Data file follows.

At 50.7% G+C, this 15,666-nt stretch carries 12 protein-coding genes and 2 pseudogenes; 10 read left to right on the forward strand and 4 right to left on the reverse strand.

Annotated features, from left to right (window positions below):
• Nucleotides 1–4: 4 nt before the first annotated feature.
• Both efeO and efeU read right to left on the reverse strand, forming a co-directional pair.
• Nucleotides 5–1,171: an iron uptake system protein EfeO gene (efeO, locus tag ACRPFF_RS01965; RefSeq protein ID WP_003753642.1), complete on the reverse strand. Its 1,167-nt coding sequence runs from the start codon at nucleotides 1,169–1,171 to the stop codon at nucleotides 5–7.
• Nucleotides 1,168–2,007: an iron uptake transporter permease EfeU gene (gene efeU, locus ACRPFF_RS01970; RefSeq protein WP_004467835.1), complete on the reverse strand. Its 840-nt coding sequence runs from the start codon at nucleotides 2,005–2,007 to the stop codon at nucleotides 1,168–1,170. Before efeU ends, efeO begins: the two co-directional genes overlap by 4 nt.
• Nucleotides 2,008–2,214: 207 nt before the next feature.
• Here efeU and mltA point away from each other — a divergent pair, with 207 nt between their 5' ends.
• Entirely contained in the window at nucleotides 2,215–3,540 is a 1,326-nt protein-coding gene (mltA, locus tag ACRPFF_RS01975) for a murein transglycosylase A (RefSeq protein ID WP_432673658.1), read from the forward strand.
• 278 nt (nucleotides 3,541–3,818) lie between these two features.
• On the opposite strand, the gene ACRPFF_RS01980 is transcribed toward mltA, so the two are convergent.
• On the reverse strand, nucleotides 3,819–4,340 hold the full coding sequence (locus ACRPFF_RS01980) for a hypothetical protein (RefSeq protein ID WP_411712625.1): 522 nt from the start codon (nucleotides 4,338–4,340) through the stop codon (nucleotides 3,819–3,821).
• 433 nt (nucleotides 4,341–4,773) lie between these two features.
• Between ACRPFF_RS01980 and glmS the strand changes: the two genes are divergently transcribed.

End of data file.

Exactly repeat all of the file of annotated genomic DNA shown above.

At 50.7% G+C, this 15,666-nt stretch carries 12 protein-coding genes and 2 pseudogenes; 10 read left to right on the forward strand and 4 right to left on the reverse strand.

Annotated features, from left to right (window positions below):
• Nucleotides 1–4: 4 nt before the first annotated feature.
• Both efeO and efeU read right to left on the reverse strand, forming a co-directional pair.
• Nucleotides 5–1,171: an iron uptake system protein EfeO gene (efeO, locus tag ACRPFF_RS01965; RefSeq protein ID WP_003753642.1), complete on the reverse strand. Its 1,167-nt coding sequence runs from the start codon at nucleotides 1,169–1,171 to the stop codon at nucleotides 5–7.
• Nucleotides 1,168–2,007: an iron uptake transporter permease EfeU gene (gene efeU, locus ACRPFF_RS01970; RefSeq protein WP_004467835.1), complete on the reverse strand. Its 840-nt coding sequence runs from the start codon at nucleotides 2,005–2,007 to the stop codon at nucleotides 1,168–1,170. Before efeU ends, efeO begins: the two co-directional genes overlap by 4 nt.
• Nucleotides 2,008–2,214: 207 nt before the next feature.
• Here efeU and mltA point away from each other — a divergent pair, with 207 nt between their 5' ends.
• Entirely contained in the window at nucleotides 2,215–3,540 is a 1,326-nt protein-coding gene (mltA, locus tag ACRPFF_RS01975) for a murein transglycosylase A (RefSeq protein ID WP_432673658.1), read from the forward strand.
• 278 nt (nucleotides 3,541–3,818) lie between these two features.
• On the opposite strand, the gene ACRPFF_RS01980 is transcribed toward mltA, so the two are convergent.
• On the reverse strand, nucleotides 3,819–4,340 hold the full coding sequence (locus ACRPFF_RS01980) for a hypothetical protein (RefSeq protein ID WP_411712625.1): 522 nt from the start codon (nucleotides 4,338–4,340) through the stop codon (nucleotides 3,819–3,821).
• 433 nt (nucleotides 4,341–4,773) lie between these two features.
• Between ACRPFF_RS01980 and glmS the strand changes: the two genes are divergently transcribed.